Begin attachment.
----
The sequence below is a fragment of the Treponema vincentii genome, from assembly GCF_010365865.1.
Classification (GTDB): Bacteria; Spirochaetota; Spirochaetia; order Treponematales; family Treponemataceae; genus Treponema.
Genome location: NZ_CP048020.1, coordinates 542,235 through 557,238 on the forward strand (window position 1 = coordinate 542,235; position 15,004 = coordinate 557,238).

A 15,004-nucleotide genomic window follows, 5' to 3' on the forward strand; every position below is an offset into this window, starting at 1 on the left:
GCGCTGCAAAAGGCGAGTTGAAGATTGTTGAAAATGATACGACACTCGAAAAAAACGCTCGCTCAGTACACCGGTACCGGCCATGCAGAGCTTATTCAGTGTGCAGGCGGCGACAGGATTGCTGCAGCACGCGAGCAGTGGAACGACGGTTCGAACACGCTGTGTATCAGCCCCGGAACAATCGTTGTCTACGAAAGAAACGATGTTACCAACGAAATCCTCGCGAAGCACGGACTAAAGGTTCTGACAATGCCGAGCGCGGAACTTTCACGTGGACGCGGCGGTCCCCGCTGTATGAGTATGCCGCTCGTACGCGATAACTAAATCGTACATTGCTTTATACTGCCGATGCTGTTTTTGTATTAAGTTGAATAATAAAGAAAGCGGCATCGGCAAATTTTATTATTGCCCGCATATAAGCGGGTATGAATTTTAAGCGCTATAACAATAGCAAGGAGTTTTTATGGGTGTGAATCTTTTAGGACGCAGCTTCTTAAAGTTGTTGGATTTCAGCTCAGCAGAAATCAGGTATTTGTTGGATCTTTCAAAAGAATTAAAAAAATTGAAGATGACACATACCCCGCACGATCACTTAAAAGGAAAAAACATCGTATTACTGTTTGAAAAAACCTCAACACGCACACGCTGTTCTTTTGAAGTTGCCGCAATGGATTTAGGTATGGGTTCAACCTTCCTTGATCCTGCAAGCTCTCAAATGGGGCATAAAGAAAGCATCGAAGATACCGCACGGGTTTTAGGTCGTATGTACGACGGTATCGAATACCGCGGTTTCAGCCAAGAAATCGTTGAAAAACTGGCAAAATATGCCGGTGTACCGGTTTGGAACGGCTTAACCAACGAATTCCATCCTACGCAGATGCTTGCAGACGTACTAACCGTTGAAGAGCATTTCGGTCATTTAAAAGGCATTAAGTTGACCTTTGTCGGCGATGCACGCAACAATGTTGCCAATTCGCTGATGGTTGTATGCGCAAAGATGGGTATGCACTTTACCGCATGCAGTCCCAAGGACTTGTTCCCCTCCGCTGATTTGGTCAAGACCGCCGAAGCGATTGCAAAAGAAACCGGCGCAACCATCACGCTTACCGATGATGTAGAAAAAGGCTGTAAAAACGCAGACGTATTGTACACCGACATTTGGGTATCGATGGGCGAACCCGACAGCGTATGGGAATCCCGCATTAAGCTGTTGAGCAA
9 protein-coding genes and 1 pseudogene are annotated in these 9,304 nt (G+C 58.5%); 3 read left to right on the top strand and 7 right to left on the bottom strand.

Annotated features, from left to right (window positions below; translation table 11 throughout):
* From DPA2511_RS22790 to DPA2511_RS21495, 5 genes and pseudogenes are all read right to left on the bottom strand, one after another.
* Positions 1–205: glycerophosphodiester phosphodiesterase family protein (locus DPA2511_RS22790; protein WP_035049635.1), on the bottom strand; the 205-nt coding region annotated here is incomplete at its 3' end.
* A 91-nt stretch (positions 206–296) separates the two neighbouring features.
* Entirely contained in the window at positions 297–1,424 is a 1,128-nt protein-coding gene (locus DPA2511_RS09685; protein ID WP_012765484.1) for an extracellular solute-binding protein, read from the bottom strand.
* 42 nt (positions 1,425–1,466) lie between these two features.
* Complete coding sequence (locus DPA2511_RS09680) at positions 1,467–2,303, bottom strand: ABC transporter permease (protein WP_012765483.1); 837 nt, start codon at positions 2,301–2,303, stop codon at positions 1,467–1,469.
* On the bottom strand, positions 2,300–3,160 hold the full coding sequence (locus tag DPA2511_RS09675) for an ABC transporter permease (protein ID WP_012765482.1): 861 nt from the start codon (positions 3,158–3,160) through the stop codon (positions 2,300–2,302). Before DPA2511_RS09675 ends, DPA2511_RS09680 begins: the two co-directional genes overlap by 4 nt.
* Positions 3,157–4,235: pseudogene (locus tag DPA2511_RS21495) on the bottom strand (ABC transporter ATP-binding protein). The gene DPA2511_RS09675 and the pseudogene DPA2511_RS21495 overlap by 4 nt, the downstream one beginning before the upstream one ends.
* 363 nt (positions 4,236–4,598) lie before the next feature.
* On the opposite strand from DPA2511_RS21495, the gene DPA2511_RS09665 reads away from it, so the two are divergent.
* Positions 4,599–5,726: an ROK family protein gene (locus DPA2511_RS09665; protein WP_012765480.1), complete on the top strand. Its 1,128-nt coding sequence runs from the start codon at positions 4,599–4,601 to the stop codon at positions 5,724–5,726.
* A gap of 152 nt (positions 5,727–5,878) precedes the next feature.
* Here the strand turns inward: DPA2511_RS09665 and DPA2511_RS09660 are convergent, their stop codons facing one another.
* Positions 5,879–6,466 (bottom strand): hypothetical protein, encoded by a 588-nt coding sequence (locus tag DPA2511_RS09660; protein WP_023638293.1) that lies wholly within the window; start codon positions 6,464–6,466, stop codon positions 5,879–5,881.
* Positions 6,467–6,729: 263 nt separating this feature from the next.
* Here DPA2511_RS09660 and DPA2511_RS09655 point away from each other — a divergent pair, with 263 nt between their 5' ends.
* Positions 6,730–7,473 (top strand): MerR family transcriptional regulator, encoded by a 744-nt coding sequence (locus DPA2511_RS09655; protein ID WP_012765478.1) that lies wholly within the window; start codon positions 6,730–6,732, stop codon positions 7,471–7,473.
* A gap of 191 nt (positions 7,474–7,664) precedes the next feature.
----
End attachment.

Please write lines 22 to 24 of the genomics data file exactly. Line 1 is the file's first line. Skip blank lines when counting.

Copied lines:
* Positions 6,467–6,729: 263 nt separating this feature from the next.
* Here DPA2511_RS09660 and DPA2511_RS09655 point away from each other — a divergent pair, with 263 nt between their 5' ends.
* Positions 6,730–7,473 (top strand): MerR family transcriptional regulator, encoded by a 744-nt coding sequence (locus DPA2511_RS09655; protein ID WP_012765478.1) that lies wholly within the window; start codon positions 6,730–6,732, stop codon positions 7,471–7,473.